“And the Lord God of their fathers sent warnings to them by His messengers, rising up early and sending them, because He had compassion on His people and on His dwelling place. But they mocked the messengers of God, despised His words, and scoffed at His prophets, until the wrath of the Lord arose against His people, till there was no remedy. Therefore He brought against them the king of the Chaldeans, who killed their young men with the sword in the house of their sanctuary, and had no compassion on young man or virgin, on the aged or the weak; He gave them all into his hand. And all the articles from the house of God, great and small, the treasures of the house of the Lord, and the treasures of the king and of his leaders, all these he took to Babylon. Then they burned the house of God, broke down the wall of Jerusalem, burned all its palaces with fire, and destroyed all its precious possessions. And those who escaped from the sword he carried away to Babylon, where they became servants to him and his sons until the rule of the kingdom of Persia, to fulfill the word of the Lord by the mouth of Jeremiah, until the land had enjoyed her Sabbaths. As long as she lay desolate she kept Sabbath, to fulfill seventy years.” 2 Chronicles 36:15-21
In our last post about ancient Israel, I shared that there was enough archaeological evidence about Assyria taking Israel captive for me to continue investigating the claims of the Bible. I was an ardent atheist and journalist in search of the truth.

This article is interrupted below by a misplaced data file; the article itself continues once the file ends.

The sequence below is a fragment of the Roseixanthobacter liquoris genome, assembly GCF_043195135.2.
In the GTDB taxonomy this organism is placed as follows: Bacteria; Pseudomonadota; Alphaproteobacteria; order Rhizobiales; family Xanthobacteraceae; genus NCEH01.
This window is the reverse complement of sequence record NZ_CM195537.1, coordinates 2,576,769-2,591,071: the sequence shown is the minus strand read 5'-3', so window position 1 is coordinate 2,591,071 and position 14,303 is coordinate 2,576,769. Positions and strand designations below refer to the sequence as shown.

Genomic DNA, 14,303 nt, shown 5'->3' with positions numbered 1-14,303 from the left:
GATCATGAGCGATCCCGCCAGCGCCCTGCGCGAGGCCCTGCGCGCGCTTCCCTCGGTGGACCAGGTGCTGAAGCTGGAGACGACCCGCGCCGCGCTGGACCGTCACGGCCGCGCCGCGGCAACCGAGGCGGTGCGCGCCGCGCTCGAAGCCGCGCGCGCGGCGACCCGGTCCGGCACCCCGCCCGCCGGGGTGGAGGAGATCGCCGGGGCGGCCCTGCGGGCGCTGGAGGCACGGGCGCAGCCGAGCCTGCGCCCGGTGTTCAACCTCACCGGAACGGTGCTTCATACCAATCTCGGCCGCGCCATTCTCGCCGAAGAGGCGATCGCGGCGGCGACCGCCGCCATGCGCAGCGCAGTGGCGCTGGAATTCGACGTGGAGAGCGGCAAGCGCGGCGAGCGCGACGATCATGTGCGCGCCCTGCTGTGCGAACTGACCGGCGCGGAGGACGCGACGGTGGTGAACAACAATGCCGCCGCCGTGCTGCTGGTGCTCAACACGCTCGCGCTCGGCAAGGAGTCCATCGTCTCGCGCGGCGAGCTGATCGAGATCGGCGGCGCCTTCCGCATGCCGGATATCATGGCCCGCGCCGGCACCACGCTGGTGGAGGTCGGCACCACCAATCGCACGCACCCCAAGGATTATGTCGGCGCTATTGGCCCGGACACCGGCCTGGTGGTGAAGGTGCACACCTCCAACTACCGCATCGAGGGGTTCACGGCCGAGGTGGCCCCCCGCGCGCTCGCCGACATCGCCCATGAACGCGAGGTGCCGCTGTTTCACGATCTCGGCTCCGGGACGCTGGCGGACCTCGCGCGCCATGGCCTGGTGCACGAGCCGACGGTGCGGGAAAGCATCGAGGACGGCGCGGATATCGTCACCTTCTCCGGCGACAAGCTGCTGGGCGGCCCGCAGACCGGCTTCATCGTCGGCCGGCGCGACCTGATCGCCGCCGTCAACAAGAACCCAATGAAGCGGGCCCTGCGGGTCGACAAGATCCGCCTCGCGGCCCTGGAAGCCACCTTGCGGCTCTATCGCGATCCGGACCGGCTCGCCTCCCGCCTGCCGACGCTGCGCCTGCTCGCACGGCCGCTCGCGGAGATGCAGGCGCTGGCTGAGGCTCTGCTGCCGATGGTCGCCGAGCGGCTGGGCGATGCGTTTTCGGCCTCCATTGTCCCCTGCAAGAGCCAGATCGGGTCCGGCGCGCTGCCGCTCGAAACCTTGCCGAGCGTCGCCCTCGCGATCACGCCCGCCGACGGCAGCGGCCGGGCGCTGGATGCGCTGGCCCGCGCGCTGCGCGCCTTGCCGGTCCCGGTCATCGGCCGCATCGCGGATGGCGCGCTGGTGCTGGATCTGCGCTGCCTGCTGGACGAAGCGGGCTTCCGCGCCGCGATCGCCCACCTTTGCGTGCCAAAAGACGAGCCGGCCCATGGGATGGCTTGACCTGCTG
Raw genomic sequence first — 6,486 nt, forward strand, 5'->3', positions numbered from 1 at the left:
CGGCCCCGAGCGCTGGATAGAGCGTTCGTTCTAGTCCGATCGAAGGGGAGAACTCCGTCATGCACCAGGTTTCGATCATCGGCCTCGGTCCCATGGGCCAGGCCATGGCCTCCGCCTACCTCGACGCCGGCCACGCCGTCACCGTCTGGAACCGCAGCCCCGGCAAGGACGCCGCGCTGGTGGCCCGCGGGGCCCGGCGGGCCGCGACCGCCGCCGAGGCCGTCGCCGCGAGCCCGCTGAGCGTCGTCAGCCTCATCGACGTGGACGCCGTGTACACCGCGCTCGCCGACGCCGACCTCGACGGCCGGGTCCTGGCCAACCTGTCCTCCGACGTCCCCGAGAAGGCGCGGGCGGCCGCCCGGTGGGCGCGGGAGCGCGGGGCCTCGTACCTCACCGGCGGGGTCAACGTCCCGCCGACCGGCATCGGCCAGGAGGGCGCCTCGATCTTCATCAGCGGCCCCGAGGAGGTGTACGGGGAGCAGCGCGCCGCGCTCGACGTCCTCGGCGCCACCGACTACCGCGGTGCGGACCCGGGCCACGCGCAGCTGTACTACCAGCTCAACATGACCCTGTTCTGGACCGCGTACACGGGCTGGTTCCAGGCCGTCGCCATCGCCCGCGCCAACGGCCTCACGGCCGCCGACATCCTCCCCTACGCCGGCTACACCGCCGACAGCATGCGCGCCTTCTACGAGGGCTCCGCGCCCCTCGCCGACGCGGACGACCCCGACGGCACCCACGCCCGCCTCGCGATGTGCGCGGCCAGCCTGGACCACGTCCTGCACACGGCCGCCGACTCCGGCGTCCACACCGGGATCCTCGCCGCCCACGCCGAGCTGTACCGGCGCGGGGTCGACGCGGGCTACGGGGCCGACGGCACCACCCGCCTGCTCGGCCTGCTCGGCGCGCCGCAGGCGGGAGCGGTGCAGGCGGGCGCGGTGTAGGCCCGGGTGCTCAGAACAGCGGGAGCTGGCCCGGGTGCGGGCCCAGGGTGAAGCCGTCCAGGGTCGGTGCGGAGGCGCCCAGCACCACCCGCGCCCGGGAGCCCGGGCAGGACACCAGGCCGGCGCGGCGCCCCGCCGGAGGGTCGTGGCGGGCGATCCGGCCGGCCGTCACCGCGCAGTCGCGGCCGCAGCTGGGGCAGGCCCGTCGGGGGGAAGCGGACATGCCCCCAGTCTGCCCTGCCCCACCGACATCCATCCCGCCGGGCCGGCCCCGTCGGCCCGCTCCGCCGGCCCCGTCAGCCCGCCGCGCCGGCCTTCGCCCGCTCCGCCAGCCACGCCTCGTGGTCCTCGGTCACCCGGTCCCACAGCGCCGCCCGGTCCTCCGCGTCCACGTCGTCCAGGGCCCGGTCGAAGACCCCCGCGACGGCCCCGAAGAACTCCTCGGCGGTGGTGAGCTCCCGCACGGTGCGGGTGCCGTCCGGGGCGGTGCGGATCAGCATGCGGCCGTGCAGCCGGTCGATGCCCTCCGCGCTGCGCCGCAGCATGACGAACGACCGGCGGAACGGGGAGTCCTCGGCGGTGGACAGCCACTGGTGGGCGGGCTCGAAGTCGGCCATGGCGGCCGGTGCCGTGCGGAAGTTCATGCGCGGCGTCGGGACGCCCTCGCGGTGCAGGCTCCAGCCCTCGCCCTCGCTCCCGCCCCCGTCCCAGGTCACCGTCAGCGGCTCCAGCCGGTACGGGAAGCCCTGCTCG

The next step in the investigation was to see what archaeological support there was for Babylon defeating Judah, taking the people captive and destroying the capital city, Jerusalem.
The Bible claims that King Josiah of Judah was killed in battle with the Egyptian army at Megiddo. Necho is mentioned as the pharaoh at the time. Dating of the kings of Judah from Solomon to Josiah puts the date of Josiah’s death at about 609 BC. It goes on to say that the people of Judah made Josiah’s 23-year-old son Jehoahaz king in his father’s place. According to the Bible, Pharaoh Necho put Jehoahaz in prison at Riblah in the land of Hamath after just three months on the throne and that Jehoahaz died in Egypt. Necho made Josiah’s 25-year-old son Eliakim Judah’s king and changed his name to Jehoiakim. Jehoiakim ruled for 11 years, but was a vassal of Egypt until Babylon took Judah from the Egyptians. The Bible claims Jehoiakim was King Nebuchadnezzar’s vassal for three years, but then rebelled against him.
“And the Lord sent against him raiding bands of Chaldeans, bands of Syrians, bands of Moabites, and bands of the people of Ammon; He sent them against Judah to destroy it, according to the word of the Lord which He had spoken by His servants the prophets.” 2 Kings 24:2